If freedom of the press has to give way to higher interests

If freedom of the press has to give way to higher interests

by Stefan Haderer*

“In war, truth is the first casualty.” – This quotation, erroneously attributed to several authors and philosophers, was presumably said by US Senator Hiram Johnson and seems to be more relevant than ever, today. Ground-breaking achievements in communication technology revolutionised the society of the 21st century. But at the same time they illustrate the drawback of this development. What had been described as dystopic science-fiction in novels a few years ago has long since become reality: the control and storage of data and conversations by Google and Facebook for instance or the monopolisation of knowledge by way of the online encyclopaedia Wikipedia.
New social media like Facebook and Twitter strongly influence the media environment and the consumer behaviour. Coincidentally the censorship of contents severely increased. This becomes obvious, especially in times of the global crises that have been shaking Europe and its neighbours – to come back to Johnson’s quotation. The conflicts in the Middle East and Eastern Europe as well as the refugees’ catastrophe and its effects bring to each rational reader’s mind that the term “liberty of the press” does no longer apply, because a one-sided reporting has replaced each form of diversity of voices in many social media and even quality papers by now.
Prohibition of censorship does not equal prohibition of ideology. Political and economic elites have already realised the power of media discourses, long before the French philosopher Michel Foucault dealt with it. And they took advantage of it. By means of a sharp editorial policy media get misused for other purposes, because they do no longer serve public information and clarification, but devote themselves to cheap propaganda. Beneficiaries in the first place are the elites, the economic lobbies and political parties. The reader is finally left with only few real facts and objective reports.
Euphemistic terms which do not reflect any reality of life are trying to win over the majority of the population to consent to a geopolitical project. Be it the “Arab Spring”, the Ukrainian “Euromaidan” or slogans like “I am Charlie” and “Refugees welcome” are being spread via social media overnight. This way a (pseudo-)moralistic line is being prescribed which is to be pursued by the masses; masses who, nota bene, do not know or are not supposed to know the real facts behind these developments.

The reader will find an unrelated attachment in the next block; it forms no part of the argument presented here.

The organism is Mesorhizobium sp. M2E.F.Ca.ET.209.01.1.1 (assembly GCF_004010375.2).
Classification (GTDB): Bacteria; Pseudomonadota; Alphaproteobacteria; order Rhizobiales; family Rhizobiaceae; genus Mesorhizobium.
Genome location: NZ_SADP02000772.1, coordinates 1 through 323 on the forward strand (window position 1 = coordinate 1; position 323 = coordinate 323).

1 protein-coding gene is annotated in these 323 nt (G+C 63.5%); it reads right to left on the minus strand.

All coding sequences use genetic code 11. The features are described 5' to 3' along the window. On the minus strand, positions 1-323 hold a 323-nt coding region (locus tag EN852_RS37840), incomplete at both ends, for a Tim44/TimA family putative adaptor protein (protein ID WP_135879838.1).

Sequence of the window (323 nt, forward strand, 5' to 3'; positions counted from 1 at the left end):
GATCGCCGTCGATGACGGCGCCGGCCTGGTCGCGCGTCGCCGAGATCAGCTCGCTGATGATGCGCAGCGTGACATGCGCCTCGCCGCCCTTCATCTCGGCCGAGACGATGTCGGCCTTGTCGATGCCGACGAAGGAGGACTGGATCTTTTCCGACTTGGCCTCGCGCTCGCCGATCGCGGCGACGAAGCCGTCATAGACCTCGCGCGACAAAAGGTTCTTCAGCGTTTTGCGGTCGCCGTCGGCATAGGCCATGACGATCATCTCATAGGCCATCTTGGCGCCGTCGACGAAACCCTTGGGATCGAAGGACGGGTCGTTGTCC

On the background of cultural and historical circumstances in Northern Africa and the Middle East, every expert for example was well aware of the fact that the “Arab Spring” would not lead to a flourishing democracy in these countries. It was rather about the disempowerment of unwelcome heads of states who a couple of days before had all the sympathy of Western governments. All of a sudden miscellaneous media reported of “dictators” and “regimes of terror”, whereas armed rebels were hailed as “heroes”.
An additional, maybe essential feature of one-sided reporting and a new kind of press censorship is the defamation of critics who do not fall into line with the prescribed media opinion. Stigmatised as “Putin-understanders”, “Assad-friends” or “conspiracy theorists”, these voices are prevented from being heard. By this means the society is deprived of a crucial freedom – namely of the freedom to approach a topic critically. A new form of censorship, the censuring of free and independent thought, is being introduced.
Since the terror acts in 9/11 and the assaults in Europe, citizens in the US and EU have been watched ever more closely. Data preservation and NSA bugging scandals are being justified by “war on terrorism”. The chaos which has persisted for decades in Afghanistan and Iraq proves that this kind of war – also unreservedly reported by the German government – is a hopeless one.
Barack Obama’s vote for US-president in 2008 led to further cuts in the European media landscape pushing aside those media which beforehand had often reported sceptically about American foreign policy. The awarding of the Nobel Peace Prize to Obama sealed not only the close ties between Europe and the US, but also reinforced the consistent pro-US-line of most “quality” papers. In the editorial offices voices that were critical of America were either purposefully removed – or even ridiculed as “conspiracy theorist” and accused of a radical left or right wing affinity. A reflective glance on the political events in the world, which for the most part are determined by the military super-power US, is hence being limited.
Liberty of the press is an essential human right. As a matter of course it has to observe certain rules – like the respect of human dignity and religious tolerance as well as the prohibition of racism and sedition. But if social media in times of crises are abused to spread ideological point of views and split society by one-sided reporting, “liberty” is no longer the right term to use. In this case “liberty of the press” misses the original target which is information and clarification and this way it degenerates into a pure instrument of power, surveillance and control. Social criticism is thereafter nipped in the bud.     •

*    Stefan Haderer is a cultural and social anthropologist as well as a political scientist in Vienna.
(Translation Current Concerns)

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